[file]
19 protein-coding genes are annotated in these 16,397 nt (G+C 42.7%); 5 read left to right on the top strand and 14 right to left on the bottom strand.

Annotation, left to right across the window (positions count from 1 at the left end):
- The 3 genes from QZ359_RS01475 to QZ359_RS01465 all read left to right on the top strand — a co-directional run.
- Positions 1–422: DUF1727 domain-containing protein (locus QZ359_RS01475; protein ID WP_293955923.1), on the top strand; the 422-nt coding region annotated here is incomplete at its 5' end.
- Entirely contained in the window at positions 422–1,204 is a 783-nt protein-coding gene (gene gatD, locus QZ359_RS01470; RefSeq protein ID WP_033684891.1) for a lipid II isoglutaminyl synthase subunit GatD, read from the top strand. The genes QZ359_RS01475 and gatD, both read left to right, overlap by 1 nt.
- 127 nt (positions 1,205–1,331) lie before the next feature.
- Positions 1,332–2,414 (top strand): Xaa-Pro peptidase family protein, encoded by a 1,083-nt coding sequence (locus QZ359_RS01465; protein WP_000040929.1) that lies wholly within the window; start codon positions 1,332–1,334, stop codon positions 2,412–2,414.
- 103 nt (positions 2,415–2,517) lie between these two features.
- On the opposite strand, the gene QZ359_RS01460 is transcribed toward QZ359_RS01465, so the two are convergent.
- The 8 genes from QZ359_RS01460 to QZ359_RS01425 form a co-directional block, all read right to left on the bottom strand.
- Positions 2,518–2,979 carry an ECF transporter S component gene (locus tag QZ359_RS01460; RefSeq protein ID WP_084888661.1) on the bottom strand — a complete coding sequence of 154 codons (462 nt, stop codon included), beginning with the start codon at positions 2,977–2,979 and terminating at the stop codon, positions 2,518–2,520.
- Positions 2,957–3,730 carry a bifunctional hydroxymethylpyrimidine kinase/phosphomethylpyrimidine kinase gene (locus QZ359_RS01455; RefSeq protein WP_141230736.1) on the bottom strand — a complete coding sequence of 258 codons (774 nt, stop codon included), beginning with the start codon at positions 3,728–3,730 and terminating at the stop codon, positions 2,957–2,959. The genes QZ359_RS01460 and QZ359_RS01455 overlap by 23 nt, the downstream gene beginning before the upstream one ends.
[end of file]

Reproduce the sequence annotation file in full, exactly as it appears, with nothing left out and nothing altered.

19 protein-coding genes are annotated in these 16,397 nt (G+C 42.7%); 5 read left to right on the top strand and 14 right to left on the bottom strand.

Annotation, left to right across the window (positions count from 1 at the left end):
- The 3 genes from QZ359_RS01475 to QZ359_RS01465 all read left to right on the top strand — a co-directional run.
- Positions 1–422: DUF1727 domain-containing protein (locus QZ359_RS01475; protein ID WP_293955923.1), on the top strand; the 422-nt coding region annotated here is incomplete at its 5' end.
- Entirely contained in the window at positions 422–1,204 is a 783-nt protein-coding gene (gene gatD, locus QZ359_RS01470; RefSeq protein ID WP_033684891.1) for a lipid II isoglutaminyl synthase subunit GatD, read from the top strand. The genes QZ359_RS01475 and gatD, both read left to right, overlap by 1 nt.
- 127 nt (positions 1,205–1,331) lie before the next feature.
- Positions 1,332–2,414 (top strand): Xaa-Pro peptidase family protein, encoded by a 1,083-nt coding sequence (locus QZ359_RS01465; protein WP_000040929.1) that lies wholly within the window; start codon positions 1,332–1,334, stop codon positions 2,412–2,414.
- 103 nt (positions 2,415–2,517) lie between these two features.
- On the opposite strand, the gene QZ359_RS01460 is transcribed toward QZ359_RS01465, so the two are convergent.
- The 8 genes from QZ359_RS01460 to QZ359_RS01425 form a co-directional block, all read right to left on the bottom strand.
- Positions 2,518–2,979 carry an ECF transporter S component gene (locus tag QZ359_RS01460; RefSeq protein ID WP_084888661.1) on the bottom strand — a complete coding sequence of 154 codons (462 nt, stop codon included), beginning with the start codon at positions 2,977–2,979 and terminating at the stop codon, positions 2,518–2,520.
- Positions 2,957–3,730 carry a bifunctional hydroxymethylpyrimidine kinase/phosphomethylpyrimidine kinase gene (locus QZ359_RS01455; RefSeq protein WP_141230736.1) on the bottom strand — a complete coding sequence of 258 codons (774 nt, stop codon included), beginning with the start codon at positions 3,728–3,730 and terminating at the stop codon, positions 2,957–2,959. The genes QZ359_RS01460 and QZ359_RS01455 overlap by 23 nt, the downstream gene beginning before the upstream one ends.